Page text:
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Procurement as a business function has changed significantly over the last decade, and most experts seem to agree that the next decade will produce even more dramatic changes. Procurement in 2025 will require you to use additional knowledge and skills to solve brand new challenges. The good news is that new challenges, skills, and knowledge create new possibilities if you rise to the occasion.

For most of the 20th-century procurement was considered a clerical job, although an important one. If you were the person in charge of procurement, you bought the goods and services required to produce a company's products. No procurement, no products. Think about how railroads transformed countries. If the resources they needed were not on hand when needed, no railroad. If your company made cars, you, as the procurement manager would buy things like steel, paint, tyres, and whatever other supplies were needed to build cars. You always handled having on hand what the company needed when they needed it.

Your criteria for the supplies you purchased included sufficient quantity, top quality, and timely delivery. As businesses and their markets evolved throughout the 20th century controlling the costs of procurements became as important as ensuring quality, quantity, and timely acquisition. The concept of suppliers bidding for the right to sell to your business became accepted practice. This early price control meant that procurement was contributing to the bottom line of the company in a second way. As a procurement manager, you contributed to the business’s success or failure to the same degree, but in a different way, as a sales manager. As procurement moves into the 21st century, its importance to the bottom line will only grow. Many companies now have a Chief Procurement Officer (CPO), a position that didn’t even exist a few years ago. If you combine increased contribution, changing market forces, and broader responsibilities, you can clearly understand the need for procurement professionals to develop a much wider set of skills.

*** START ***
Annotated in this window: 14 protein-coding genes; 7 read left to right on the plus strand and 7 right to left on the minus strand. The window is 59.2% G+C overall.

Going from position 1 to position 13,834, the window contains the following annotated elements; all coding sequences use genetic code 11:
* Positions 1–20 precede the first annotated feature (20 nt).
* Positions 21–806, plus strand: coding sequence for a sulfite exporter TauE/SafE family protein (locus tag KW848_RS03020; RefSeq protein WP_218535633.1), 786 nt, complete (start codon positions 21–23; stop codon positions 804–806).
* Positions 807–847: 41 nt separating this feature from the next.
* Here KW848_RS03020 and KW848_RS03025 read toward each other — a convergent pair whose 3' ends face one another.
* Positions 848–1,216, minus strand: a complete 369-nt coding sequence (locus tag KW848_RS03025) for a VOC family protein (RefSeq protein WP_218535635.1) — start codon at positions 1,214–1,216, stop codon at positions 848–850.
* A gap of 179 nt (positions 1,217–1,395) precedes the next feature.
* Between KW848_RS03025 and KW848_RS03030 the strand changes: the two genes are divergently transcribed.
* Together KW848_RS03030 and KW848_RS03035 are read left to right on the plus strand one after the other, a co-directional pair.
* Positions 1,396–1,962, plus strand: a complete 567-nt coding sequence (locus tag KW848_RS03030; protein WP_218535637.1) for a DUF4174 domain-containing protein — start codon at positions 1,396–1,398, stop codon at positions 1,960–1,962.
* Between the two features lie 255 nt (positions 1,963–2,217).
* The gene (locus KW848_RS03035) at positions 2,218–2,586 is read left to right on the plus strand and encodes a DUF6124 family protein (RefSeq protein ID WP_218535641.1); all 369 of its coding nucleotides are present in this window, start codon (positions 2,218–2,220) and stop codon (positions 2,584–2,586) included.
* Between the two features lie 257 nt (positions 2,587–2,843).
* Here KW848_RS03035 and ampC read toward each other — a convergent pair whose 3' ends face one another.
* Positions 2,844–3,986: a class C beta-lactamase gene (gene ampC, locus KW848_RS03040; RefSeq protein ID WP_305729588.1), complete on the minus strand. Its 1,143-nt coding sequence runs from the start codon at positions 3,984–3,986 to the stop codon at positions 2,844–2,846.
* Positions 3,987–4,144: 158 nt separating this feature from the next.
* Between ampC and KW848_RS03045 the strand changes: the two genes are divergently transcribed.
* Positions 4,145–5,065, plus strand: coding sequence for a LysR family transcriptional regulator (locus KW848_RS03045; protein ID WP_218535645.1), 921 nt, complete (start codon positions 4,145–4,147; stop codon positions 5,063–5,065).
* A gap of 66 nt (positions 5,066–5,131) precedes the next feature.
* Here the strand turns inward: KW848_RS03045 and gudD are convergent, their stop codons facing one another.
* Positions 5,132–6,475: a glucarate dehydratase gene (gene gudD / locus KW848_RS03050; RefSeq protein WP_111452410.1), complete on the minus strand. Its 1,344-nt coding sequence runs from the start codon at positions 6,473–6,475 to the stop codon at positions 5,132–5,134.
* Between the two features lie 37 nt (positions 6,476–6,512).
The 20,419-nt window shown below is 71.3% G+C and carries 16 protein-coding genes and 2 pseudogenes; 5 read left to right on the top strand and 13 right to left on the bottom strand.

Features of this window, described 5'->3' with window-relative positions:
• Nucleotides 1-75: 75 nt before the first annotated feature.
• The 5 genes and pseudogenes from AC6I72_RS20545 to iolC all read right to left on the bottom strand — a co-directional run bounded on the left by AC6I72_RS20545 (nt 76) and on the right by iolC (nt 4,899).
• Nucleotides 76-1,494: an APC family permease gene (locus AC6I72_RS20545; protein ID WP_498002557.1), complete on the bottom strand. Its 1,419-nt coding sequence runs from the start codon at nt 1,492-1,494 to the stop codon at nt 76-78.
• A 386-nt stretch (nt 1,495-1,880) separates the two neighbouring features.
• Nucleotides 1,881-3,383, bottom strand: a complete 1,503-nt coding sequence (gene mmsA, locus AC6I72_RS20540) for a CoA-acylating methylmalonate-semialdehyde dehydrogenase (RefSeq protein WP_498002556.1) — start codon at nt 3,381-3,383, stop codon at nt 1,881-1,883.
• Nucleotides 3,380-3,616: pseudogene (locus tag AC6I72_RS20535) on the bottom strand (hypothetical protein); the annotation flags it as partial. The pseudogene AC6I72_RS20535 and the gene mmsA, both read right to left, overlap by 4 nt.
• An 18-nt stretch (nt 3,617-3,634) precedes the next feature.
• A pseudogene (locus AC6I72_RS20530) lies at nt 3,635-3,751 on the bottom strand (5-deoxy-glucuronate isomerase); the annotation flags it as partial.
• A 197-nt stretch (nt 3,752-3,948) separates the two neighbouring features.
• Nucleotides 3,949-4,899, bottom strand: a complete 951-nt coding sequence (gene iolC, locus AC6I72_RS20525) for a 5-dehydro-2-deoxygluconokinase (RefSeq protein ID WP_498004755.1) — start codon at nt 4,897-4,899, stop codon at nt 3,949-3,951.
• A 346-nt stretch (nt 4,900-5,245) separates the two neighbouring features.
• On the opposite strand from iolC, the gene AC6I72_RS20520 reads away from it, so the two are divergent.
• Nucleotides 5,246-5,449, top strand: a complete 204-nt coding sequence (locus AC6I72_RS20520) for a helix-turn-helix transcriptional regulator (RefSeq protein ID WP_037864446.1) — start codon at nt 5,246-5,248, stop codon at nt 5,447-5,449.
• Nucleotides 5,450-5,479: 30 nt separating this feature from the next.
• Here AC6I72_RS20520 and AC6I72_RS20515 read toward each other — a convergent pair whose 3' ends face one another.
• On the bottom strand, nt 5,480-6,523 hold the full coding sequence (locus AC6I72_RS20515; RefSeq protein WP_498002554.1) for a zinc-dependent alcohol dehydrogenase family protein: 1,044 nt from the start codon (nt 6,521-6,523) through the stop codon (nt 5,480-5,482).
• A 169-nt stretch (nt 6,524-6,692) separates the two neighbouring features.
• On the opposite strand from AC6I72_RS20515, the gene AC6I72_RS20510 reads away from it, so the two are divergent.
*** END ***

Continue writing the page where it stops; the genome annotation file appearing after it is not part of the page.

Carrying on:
As a procurement manager, you will need to master a broad range of skills to be successful. In addition to traditional skills like negotiating, you will need to be adept at managing risk and staying abreast of developing technology. Technology is rapidly evolving in the area of procurement. Cloud-based software solutions create a vastly more efficient way to approach sourcing and management. These solutions are doing for procurement what companies like Amazon have done for retail shoppers. Another important area for CPO’s and their supporting staff will be creating and managing productive relationships, often around the globe. You will be called upon to collaborate with people inside and outside your organisation and become an expert in analytics. You as a procurement professional will have to understand the financial implications of what you do. You will be expected to know and explain how your work affects things like working capital and earnings per share.

Many experts agree that much of the traditional day to day activities of procurement will go the way of other manufacturing jobs, and that means outsourcing. What will remain is the broader task of acting and thinking strategically by creating and presenting innovative ideas that add value to the company's bottom line. Part of your strategy must include recognizing and developing the next generation of talent. Many companies are in fact already beginning to prepare for the future by enrolling procurement teams in regular training sessions.

Including procurement as a significant contributor to shaping a company's strategy is a relatively new phenomenon. The technological advances over the last couple of decades combined with shifting market forces have helped push things in that direction. It seems clear that the trend of an expanding role for procurement will continue for many years to come. If you want to be a part of the expansion, you must develop the proper skillset.

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